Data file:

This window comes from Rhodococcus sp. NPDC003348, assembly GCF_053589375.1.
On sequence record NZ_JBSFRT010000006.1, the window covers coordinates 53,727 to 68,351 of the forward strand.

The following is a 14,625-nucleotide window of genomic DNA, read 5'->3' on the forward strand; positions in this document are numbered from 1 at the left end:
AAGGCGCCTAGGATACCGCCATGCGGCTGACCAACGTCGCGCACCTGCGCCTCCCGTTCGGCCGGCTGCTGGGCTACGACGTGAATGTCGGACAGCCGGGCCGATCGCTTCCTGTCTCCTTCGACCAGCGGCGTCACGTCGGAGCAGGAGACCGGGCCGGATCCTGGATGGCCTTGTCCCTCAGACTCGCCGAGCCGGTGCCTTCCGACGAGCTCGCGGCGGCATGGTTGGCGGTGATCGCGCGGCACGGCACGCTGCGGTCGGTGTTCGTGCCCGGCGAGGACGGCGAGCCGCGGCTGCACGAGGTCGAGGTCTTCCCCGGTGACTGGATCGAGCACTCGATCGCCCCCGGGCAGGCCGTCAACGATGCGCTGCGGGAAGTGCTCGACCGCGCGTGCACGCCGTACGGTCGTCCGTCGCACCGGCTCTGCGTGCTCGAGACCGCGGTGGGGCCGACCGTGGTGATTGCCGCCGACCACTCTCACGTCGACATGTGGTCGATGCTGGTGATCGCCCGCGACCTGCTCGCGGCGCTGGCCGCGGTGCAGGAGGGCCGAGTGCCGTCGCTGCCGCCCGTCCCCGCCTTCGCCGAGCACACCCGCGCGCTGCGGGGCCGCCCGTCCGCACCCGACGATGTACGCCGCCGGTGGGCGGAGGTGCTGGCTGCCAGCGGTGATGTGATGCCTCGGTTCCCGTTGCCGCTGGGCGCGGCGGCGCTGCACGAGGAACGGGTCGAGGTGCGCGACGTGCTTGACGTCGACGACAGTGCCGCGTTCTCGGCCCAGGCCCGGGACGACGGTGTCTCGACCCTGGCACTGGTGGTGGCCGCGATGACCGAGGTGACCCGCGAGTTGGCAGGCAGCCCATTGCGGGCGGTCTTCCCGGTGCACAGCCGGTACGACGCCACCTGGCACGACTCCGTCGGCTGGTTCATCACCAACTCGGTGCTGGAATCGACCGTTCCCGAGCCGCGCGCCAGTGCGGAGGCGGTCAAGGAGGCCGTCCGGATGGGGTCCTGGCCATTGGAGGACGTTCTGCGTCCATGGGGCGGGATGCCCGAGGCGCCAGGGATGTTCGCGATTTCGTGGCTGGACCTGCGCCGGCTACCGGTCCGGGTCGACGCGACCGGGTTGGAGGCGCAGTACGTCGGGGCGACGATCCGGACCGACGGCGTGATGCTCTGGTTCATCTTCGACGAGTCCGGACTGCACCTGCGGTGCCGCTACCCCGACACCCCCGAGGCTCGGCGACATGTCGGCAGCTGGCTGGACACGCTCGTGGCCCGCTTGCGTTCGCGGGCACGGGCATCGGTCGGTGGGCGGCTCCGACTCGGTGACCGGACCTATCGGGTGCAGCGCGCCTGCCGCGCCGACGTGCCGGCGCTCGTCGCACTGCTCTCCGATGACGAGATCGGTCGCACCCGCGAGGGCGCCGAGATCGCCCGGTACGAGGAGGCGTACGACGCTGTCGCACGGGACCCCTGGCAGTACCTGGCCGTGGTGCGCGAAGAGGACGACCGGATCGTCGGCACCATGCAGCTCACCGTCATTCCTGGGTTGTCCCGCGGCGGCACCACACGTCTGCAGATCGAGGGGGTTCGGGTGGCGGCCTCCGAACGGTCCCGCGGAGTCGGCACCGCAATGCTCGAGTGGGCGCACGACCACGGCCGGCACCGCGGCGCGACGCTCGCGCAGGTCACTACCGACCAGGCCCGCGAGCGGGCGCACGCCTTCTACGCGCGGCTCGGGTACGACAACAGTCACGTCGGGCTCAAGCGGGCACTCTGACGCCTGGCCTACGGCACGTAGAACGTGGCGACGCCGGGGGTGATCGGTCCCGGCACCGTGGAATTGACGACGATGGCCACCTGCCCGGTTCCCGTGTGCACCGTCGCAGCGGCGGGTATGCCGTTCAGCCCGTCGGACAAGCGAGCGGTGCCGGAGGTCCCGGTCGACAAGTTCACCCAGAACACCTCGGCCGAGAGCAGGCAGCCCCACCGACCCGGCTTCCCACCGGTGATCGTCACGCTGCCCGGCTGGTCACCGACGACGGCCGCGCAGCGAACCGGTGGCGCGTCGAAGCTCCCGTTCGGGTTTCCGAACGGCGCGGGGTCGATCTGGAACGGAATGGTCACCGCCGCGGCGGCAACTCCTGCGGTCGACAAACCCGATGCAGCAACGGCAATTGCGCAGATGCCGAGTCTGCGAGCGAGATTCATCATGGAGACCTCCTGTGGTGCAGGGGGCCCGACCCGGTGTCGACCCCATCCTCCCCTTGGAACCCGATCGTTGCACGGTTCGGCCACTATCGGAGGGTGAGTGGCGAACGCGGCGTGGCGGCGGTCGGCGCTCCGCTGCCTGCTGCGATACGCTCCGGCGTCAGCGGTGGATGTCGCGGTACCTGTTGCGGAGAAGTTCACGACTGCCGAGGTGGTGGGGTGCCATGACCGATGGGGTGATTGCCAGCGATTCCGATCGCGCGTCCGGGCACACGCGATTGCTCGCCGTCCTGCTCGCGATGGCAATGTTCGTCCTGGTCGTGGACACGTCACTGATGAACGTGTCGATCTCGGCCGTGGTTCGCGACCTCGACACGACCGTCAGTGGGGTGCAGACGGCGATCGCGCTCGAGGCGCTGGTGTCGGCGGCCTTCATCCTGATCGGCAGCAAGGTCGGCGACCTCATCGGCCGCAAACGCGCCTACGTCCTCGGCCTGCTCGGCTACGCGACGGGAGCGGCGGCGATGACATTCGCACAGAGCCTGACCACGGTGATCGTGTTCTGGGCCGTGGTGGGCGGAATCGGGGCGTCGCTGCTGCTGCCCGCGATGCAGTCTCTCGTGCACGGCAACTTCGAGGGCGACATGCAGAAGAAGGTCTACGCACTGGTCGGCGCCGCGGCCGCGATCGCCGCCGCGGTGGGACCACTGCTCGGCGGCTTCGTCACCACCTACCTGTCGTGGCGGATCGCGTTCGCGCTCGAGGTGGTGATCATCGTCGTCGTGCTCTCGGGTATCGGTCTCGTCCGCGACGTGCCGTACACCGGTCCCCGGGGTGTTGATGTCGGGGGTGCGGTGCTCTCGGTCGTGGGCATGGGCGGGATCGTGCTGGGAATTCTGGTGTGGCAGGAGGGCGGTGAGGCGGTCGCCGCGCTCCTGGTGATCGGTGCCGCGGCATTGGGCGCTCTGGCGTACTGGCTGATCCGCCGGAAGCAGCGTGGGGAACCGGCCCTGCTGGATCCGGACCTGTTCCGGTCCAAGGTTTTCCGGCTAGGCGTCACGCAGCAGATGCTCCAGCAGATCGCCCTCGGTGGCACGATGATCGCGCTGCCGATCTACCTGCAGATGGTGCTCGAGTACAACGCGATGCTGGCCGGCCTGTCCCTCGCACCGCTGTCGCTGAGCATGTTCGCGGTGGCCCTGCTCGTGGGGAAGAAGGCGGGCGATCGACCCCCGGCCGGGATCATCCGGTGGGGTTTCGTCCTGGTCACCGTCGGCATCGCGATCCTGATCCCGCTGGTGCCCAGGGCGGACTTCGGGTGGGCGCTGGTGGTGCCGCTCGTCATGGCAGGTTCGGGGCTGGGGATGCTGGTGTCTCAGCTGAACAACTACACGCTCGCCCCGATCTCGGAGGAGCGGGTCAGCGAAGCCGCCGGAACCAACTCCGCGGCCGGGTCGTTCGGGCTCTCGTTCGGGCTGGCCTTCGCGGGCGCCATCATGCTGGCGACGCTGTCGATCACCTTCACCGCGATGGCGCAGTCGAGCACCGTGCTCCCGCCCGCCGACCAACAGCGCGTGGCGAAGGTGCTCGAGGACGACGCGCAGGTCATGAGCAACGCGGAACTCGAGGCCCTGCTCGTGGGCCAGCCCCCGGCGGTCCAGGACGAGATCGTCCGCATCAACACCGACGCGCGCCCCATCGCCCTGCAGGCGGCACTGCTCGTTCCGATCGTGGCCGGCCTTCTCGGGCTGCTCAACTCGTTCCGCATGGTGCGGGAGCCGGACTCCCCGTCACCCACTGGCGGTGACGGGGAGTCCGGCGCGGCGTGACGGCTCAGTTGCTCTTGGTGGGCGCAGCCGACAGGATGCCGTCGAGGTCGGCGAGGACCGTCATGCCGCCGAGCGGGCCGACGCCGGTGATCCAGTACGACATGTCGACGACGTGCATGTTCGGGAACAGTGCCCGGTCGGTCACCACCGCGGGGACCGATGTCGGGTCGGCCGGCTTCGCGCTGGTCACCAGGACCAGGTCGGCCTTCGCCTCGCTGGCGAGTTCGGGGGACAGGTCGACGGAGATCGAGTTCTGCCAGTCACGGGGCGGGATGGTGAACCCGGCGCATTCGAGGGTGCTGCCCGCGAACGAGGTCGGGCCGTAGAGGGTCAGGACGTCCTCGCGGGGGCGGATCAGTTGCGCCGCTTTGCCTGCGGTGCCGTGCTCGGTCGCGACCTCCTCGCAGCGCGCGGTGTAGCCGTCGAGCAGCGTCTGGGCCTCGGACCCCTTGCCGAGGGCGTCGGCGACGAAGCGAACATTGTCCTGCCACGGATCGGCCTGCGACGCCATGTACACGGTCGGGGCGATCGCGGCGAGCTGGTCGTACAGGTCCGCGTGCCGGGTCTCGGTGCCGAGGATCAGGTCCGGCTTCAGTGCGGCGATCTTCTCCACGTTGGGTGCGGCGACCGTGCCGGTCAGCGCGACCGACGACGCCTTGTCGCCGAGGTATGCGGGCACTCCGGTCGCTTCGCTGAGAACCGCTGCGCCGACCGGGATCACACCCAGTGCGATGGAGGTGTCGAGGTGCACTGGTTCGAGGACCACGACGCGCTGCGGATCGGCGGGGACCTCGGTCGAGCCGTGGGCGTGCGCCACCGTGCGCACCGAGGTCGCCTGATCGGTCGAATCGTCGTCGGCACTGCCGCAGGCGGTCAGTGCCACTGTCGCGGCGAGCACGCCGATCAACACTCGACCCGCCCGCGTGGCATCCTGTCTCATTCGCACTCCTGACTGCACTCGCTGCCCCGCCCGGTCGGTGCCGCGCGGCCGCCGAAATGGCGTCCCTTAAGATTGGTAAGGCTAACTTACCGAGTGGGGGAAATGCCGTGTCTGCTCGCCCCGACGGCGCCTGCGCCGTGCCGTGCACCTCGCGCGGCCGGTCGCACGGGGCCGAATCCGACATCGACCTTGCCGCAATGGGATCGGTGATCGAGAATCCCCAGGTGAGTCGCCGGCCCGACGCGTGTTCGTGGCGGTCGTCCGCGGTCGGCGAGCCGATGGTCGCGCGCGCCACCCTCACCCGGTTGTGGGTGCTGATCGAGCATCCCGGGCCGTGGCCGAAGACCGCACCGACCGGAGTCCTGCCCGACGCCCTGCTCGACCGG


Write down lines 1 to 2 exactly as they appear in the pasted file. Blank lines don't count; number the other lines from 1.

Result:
This window comes from Rhodococcus sp. NPDC003348, assembly GCF_053589375.1.
On sequence record NZ_JBSFRT010000006.1, the window covers coordinates 53,727 to 68,351 of the forward strand.